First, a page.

There are 2 types of protein-energy malnutrition: 1. Marasmus A state of semi-starvation that can occur in people of all ages who have limited access to food, but is most common in non-breastfed children given diluted infant formula.
Weight loss, muscle wasting, loss of visible fat stores, weakness and fatigue, and frequent infections are the symptoms of marasmus.
2. Kwashiorkor A Ghanian word for "the evil spirit that infects the child". Was first described in 1933 and typically occurs in children younger than 4 years old fed diets high in carbohydrates with little or no protein. muscle wasting, edema (fluid retention), and an enlarged and fatty liver, with the preservation of visible fat stores are its symptoms.
Some other effects of protein deficiencies are: Edema Weight loss Thinning or brittle hair, hair loss Ridges or deep lines in finger and toe nails Skin becomes very light, burns easily in the sun
Reduced pigmentation in the hair on scalp and body Skin rashes, dryness, flakiness General weakness and lethargy Muscle soreness and weakness, cramps Slowness in healing wounds, cuts, scrapes, and bruises Bedsores and other skin ulcers
Difficulty sleeping Headache Nausea and stomach pain Fainting
IMPAIRED MENTAL HEALTH Long term protein deficiency can affect your mental health in a number of ways. It can lead to mental retardation (particularly in children) and also cause anxiety, crankiness, depression and moodiness.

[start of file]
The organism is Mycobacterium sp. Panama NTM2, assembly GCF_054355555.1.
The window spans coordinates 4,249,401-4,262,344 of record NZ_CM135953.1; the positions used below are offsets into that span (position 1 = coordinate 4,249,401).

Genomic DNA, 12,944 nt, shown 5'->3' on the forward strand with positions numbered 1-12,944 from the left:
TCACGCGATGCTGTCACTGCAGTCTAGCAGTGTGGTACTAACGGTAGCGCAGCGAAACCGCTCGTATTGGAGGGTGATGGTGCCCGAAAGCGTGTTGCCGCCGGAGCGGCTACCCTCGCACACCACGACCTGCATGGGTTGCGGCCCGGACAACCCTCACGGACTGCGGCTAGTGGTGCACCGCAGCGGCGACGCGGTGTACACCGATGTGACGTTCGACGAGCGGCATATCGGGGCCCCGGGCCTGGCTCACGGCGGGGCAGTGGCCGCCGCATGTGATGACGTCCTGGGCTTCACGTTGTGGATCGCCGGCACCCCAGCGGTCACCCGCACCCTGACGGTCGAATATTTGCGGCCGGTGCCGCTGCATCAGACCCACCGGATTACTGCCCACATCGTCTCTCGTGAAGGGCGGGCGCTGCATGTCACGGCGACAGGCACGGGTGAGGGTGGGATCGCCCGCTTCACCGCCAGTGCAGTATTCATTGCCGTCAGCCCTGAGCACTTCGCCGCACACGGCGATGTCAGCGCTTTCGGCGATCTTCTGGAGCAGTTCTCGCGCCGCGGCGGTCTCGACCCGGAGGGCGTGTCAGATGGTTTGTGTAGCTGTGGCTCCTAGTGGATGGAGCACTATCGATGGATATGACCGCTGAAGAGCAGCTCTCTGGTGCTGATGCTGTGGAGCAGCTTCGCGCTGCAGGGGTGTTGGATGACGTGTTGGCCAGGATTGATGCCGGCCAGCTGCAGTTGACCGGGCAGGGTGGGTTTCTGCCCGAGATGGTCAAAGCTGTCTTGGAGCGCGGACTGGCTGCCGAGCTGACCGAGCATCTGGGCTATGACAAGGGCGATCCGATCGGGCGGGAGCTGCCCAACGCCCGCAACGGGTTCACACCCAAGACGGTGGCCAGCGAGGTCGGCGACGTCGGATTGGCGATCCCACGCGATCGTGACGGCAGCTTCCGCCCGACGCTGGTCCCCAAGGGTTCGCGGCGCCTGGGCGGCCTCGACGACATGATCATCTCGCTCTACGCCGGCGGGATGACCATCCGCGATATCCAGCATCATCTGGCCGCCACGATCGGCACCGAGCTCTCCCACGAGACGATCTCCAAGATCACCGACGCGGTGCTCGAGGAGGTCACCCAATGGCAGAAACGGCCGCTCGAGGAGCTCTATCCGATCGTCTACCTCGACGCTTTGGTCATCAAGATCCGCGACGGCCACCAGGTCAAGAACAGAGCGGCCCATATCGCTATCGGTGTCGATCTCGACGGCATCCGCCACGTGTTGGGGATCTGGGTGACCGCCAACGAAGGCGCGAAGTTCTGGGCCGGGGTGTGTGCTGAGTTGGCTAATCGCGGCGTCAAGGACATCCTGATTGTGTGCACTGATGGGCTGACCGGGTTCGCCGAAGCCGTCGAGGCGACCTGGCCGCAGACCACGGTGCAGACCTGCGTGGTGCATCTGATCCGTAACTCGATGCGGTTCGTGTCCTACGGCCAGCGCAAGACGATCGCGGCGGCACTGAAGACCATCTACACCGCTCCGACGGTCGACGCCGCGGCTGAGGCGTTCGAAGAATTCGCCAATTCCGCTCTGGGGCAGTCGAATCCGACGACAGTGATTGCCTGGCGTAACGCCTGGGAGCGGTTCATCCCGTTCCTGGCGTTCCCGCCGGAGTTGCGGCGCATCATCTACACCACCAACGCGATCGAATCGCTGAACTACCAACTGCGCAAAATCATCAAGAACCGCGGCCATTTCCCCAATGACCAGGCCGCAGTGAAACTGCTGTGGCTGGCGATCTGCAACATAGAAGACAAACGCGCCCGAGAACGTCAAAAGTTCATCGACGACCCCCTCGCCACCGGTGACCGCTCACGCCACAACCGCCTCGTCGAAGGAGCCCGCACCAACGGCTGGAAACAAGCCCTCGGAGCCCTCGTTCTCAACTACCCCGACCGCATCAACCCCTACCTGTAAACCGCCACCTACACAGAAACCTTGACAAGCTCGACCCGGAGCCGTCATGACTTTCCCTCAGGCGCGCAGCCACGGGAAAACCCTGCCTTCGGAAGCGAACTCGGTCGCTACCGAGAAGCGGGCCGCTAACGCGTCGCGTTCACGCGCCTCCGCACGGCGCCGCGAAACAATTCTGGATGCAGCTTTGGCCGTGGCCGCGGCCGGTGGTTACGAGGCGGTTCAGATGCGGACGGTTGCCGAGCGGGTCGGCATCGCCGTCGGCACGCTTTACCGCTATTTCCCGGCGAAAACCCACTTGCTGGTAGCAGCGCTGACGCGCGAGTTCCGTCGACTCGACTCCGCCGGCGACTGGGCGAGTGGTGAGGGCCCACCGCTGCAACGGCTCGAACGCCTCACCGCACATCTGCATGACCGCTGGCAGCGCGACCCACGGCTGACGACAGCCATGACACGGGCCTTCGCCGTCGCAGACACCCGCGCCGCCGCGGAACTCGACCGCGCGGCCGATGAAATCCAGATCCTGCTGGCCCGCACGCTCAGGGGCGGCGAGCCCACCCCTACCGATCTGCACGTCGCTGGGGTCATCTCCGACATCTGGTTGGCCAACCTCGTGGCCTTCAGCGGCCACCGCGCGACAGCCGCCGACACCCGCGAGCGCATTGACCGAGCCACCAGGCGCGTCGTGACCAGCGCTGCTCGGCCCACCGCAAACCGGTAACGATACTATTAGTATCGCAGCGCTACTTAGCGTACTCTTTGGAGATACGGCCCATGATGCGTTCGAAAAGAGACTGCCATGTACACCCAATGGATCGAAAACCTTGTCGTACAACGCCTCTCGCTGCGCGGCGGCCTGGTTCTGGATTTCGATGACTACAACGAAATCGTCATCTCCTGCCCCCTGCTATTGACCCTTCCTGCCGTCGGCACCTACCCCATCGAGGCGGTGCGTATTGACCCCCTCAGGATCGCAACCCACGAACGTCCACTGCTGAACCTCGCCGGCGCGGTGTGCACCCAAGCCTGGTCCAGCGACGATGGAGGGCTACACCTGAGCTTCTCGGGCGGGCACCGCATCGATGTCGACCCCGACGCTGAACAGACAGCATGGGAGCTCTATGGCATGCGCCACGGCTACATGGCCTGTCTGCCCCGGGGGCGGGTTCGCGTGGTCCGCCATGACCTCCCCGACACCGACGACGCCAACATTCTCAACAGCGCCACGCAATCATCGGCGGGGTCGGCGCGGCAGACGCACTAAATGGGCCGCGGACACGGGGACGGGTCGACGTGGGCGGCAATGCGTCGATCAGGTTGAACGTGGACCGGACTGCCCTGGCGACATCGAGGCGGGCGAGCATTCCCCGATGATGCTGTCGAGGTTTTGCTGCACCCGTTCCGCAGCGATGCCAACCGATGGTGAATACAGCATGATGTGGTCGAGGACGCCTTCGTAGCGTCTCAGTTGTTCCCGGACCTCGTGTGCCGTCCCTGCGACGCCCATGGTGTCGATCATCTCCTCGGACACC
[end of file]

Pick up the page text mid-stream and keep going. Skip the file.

WEAK IMMUNE SYSTEM Protein is essential for the production of antibodies which are a key part of the immune system. If you become deficient in protein your body will be unable to manufacture these antibodies. This makes you more susceptible to infection as your body will struggle to fight foreign objects.
ORGAN FAILURE: Protein is needed for the construction, maintenance and repair of all your body’s cells. Failing to consume enough of this important nutrient means that your body will have nothing to maintain and repair your organ cells with. In the long term this will prevent your organs from functioning properly and cause them to fail.
If you failed to treat these protein deficiencies there might be some complications that can be developed like: Gallstones Arthritis Heart problems Muscle deterioration Organ failure Death